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Nishikori Nets 100 Million Yen Bonus After U.S. Open Loss

Photographer: Julian Finney/Getty Images

Billionaire Tadashi Yanai and hisFast Retailing Co. (9983) will pay Kei Nishikori a 100 million yen ($941,000) bonus after his loss in the U.S. Open final, in addition to payments in his endorsement contract.

Yanai, also Japan’s richest person, will give 50 million yen of the reward and the company will cover the rest after Nishikori made history as the first man from Asia to play in a Grand Slam tennis final. Nishikori lost in straight sets to Marin Cilic, 25, who won his first Grand Slam title.

Croatian Cilic routed the 24-year-old Japanese in a match watched by Japanese fans around the world, including hundreds who gathered at a public hall in Nishikori’s home prefecture of Shimane. Yanai, president of Asia’s biggest clothing company, signed a sponsorship deal with Nishikori three years ago, when Fast Retailing wasn’t even marketing a tennis wear line.

Nishikori has also signed endorsement deals with Nissin Foods Holdings Co. (2897), Delta Air Lines Inc., LVMH Moet Hennessy Louis Vuitton SA’s Tag Heuer and Japanese financial services firm Jaccs Co.

Like Yanai, Kei Shibata is celebrating in New York, even though his man lost in the U.S. Open final.

Fan Frenzy

Shibata had been in Los Angeles when Nishikori made tennis history by beating No. 1 Novak Djokovic in the semifinal. President of Tokyo-based travel and hotel website operator Venture Republic, Shibata went straight online, bought a ticket to the final and booked a flight to New York.

Photographer: Haruyoshi Yamaguchi/Bloomberg

Tadashi Yanai, chairman, president and chief executive officer of Fast Retailing Co.

He said he watched the match after paying more than $300 for “high up” seats in Arthur Ashe Stadium at New York’s National Tennis Center.

“I’m going to dinner and will have a glass of wine to celebrate,” Shibata said by phone from his hotel after the match. “It won’t be yakezake,” he said, using the Japanese term for drowning one’s sorrows in booze.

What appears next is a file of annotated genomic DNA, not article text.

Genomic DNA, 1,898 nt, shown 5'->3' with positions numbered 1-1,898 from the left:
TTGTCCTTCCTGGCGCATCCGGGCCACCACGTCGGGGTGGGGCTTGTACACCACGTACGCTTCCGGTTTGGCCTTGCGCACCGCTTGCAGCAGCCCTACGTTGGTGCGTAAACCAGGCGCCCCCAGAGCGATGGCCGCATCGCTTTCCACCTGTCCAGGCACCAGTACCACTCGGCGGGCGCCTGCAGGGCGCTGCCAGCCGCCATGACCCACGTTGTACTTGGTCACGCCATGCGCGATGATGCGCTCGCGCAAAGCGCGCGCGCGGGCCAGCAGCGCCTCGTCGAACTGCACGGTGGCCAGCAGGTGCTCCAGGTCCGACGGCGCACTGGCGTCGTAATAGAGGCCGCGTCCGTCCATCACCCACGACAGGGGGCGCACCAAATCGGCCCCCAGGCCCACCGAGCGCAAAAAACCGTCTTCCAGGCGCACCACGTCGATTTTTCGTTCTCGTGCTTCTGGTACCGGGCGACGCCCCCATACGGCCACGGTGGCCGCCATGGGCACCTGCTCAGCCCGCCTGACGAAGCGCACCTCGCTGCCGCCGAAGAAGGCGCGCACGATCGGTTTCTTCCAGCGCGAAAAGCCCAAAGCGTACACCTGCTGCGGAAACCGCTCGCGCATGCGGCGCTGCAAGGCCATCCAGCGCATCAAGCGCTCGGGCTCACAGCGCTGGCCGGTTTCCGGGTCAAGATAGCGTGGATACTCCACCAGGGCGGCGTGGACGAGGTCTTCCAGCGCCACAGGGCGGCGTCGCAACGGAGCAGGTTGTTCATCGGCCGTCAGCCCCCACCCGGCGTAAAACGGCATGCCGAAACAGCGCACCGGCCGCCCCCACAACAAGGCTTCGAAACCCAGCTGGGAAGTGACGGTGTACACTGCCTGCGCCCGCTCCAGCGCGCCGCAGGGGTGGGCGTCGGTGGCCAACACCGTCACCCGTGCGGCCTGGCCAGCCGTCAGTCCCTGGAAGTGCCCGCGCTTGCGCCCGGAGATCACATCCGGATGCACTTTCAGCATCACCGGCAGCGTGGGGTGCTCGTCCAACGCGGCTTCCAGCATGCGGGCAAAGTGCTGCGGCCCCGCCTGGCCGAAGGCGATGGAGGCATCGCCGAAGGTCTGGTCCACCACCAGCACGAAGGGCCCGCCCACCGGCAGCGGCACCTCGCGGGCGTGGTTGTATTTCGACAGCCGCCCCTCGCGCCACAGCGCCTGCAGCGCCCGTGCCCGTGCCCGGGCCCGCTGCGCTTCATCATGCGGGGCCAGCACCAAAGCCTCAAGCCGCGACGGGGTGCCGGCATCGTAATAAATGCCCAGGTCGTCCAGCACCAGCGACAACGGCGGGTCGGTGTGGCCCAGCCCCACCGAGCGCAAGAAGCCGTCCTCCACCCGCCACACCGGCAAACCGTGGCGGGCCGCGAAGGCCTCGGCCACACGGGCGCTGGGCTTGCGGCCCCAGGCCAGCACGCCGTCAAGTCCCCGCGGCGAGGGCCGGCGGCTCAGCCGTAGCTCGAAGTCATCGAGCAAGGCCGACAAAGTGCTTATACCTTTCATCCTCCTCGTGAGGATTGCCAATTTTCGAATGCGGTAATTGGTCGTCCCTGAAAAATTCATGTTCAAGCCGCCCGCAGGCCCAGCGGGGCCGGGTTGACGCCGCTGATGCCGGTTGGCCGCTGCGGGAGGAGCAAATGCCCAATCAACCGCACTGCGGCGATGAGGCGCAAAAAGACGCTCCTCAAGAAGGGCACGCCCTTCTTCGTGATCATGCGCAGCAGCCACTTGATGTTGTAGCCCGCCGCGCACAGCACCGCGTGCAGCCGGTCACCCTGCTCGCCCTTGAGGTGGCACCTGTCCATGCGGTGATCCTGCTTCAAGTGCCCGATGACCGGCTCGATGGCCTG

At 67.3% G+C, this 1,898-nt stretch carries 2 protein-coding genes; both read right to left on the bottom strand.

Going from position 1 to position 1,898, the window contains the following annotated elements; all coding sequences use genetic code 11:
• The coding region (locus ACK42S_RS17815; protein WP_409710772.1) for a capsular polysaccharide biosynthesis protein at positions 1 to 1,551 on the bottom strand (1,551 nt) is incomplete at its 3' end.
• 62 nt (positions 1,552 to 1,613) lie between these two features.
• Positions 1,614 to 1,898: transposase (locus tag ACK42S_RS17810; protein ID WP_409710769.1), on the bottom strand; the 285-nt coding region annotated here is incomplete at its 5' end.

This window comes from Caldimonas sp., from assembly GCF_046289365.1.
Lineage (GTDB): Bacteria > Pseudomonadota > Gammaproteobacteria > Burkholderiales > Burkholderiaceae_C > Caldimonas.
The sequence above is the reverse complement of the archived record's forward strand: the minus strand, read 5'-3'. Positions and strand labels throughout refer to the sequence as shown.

In Shimane, the morning mood was more somber. Hundreds of supporters had gathered at the Kunibiki Messe hall to cheer their native son on in the match, which lasted 1 hour and 54 minutes, about half the average of just over 4 hours for the past five U.S. Open finals.

‘Next Time’

Masakai Kashiwai, one of Nishikori’s first coaches, was at Kunibiki Messe, where locals had set up seats for 800 and standing area for 100 more.

“It’s Kei’s turn next time,” Kashiwai said. “His opponent’s serves were just too good.”

Japanese fans around Asia said they too were happy enough to see their favorite son had made it to the final.

Hiroko Hara Friend, a former Japanese tennis professional now based in Singapore, said the 5-foot-10 right-hander’s “talent is extraordinary.”

“The path he took to get where he is also shows that size doesn’t matter, which is important because size has always been cited as a weak point for players from Asia. I’m so proud of him,” said Hara by text message.

Ryo Hamazaki, a 13-year-old, started waiting in line at 5 a.m. in Shimane to assure a seat to watch the match starting at 6 a.m., Japan time. He said that regardless of the loss, Nishikori inspired him to work harder at tennis.

Forcing Opponents

“Nishikori is my idol,” Hamazaki said. “I want to be able to play on the baseline and force my opponent to make errors by making them run. That’s the kind of play I saw.”

The Japanese, who beat No. 1 Novak Djokovic, and No. 3 seed Stan Wawrinka on the way to the final, wasn’t able to force many errors on 14th-seeded Cilic, who came to the final after beating five-time U.S. Open champion Roger Federer in straight sets, playing what he called the best tennis of his life.

Cilic dominated Nishikori in just about every statistical category. He hit 17 aces to Nishikori’s two and won 80 percent of his first-serve points, while Nishikori won 55 percent. The 6-foot-6 Croatian had 38 winners, twice as many as his opponent.

Cilic also converted five of 11 break-point chances, while Nishikori managed just one of nine.

Among Nishikori’s earliest supporters, Masaaki Morita had high hopes for a win today. Morita, a former Sony executive and brother of the company’s founder, helped fund Nishikori’s training through a program he founded to support promising Japanese tennis players.

“The opponent was really good this time,” said Morita by phone after the match. “Nishikori will have more chances at finals over the next one or two years. He has the ability.”